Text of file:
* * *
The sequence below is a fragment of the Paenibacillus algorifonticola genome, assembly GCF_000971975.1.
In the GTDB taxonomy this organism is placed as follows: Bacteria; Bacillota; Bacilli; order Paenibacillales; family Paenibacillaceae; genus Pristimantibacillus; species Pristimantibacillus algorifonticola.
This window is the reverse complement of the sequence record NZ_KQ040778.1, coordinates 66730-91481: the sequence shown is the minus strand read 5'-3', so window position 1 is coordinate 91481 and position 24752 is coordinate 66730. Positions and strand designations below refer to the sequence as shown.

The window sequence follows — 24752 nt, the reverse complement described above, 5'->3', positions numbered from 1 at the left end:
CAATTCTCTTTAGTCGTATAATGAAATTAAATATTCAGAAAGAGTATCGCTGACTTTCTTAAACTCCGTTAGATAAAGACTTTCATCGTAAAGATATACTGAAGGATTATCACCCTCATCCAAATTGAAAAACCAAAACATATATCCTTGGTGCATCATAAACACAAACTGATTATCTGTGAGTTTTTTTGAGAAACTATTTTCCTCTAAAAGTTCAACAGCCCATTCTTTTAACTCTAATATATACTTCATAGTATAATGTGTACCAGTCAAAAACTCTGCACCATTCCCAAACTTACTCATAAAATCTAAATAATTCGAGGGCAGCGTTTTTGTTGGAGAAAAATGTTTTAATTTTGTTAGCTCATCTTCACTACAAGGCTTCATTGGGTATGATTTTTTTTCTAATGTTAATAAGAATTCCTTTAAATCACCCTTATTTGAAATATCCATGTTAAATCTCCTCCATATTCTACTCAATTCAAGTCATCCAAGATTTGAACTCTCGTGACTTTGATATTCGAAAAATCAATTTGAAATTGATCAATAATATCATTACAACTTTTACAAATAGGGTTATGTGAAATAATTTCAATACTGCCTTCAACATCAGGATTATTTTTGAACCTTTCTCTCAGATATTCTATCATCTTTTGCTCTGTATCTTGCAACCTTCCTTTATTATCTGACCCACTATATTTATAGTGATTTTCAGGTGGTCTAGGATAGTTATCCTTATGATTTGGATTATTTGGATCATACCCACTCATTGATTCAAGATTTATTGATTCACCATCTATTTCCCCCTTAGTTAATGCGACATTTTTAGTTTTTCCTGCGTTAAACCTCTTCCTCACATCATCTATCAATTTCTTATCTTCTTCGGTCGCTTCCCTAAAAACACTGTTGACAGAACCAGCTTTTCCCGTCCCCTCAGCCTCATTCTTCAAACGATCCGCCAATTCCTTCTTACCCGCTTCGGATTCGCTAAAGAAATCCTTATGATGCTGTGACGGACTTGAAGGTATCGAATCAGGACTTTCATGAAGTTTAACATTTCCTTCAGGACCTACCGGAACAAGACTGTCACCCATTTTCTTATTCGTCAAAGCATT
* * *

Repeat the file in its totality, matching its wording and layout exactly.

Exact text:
The sequence below is a fragment of the Paenibacillus algorifonticola genome, assembly GCF_000971975.1.
In the GTDB taxonomy this organism is placed as follows: Bacteria; Bacillota; Bacilli; order Paenibacillales; family Paenibacillaceae; genus Pristimantibacillus; species Pristimantibacillus algorifonticola.
This window is the reverse complement of the sequence record NZ_KQ040778.1, coordinates 66730-91481: the sequence shown is the minus strand read 5'-3', so window position 1 is coordinate 91481 and position 24752 is coordinate 66730. Positions and strand designations below refer to the sequence as shown.

The window sequence follows — 24752 nt, the reverse complement described above, 5'->3', positions numbered from 1 at the left end:
CAATTCTCTTTAGTCGTATAATGAAATTAAATATTCAGAAAGAGTATCGCTGACTTTCTTAAACTCCGTTAGATAAAGACTTTCATCGTAAAGATATACTGAAGGATTATCACCCTCATCCAAATTGAAAAACCAAAACATATATCCTTGGTGCATCATAAACACAAACTGATTATCTGTGAGTTTTTTTGAGAAACTATTTTCCTCTAAAAGTTCAACAGCCCATTCTTTTAACTCTAATATATACTTCATAGTATAATGTGTACCAGTCAAAAACTCTGCACCATTCCCAAACTTACTCATAAAATCTAAATAATTCGAGGGCAGCGTTTTTGTTGGAGAAAAATGTTTTAATTTTGTTAGCTCATCTTCACTACAAGGCTTCATTGGGTATGATTTTTTTTCTAATGTTAATAAGAATTCCTTTAAATCACCCTTATTTGAAATATCCATGTTAAATCTCCTCCATATTCTACTCAATTCAAGTCATCCAAGATTTGAACTCTCGTGACTTTGATATTCGAAAAATCAATTTGAAATTGATCAATAATATCATTACAACTTTTACAAATAGGGTTATGTGAAATAATTTCAATACTGCCTTCAACATCAGGATTATTTTTGAACCTTTCTCTCAGATATTCTATCATCTTTTGCTCTGTATCTTGCAACCTTCCTTTATTATCTGACCCACTATATTTATAGTGATTTTCAGGTGGTCTAGGATAGTTATCCTTATGATTTGGATTATTTGGATCATACCCACTCATTGATTCAAGATTTATTGATTCACCATCTATTTCCCCCTTAGTTAATGCGACATTTTTAGTTTTTCCTGCGTTAAACCTCTTCCTCACATCATCTATCAATTTCTTATCTTCTTCGGTCGCTTCCCTAAAAACACTGTTGACAGAACCAGCTTTTCCCGTCCCCTCAGCCTCATTCTTCAAACGATCCGCCAATTCCTTCTTACCCGCTTCGGATTCGCTAAAGAAATCCTTATGATGCTGTGACGGACTTGAAGGTATCGAATCAGGACTTTCATGAAGTTTAACATTTCCTTCAGGACCTACCGGAACAAGACTGTCACCCATTTTCTTATTCGTCAAAGCATT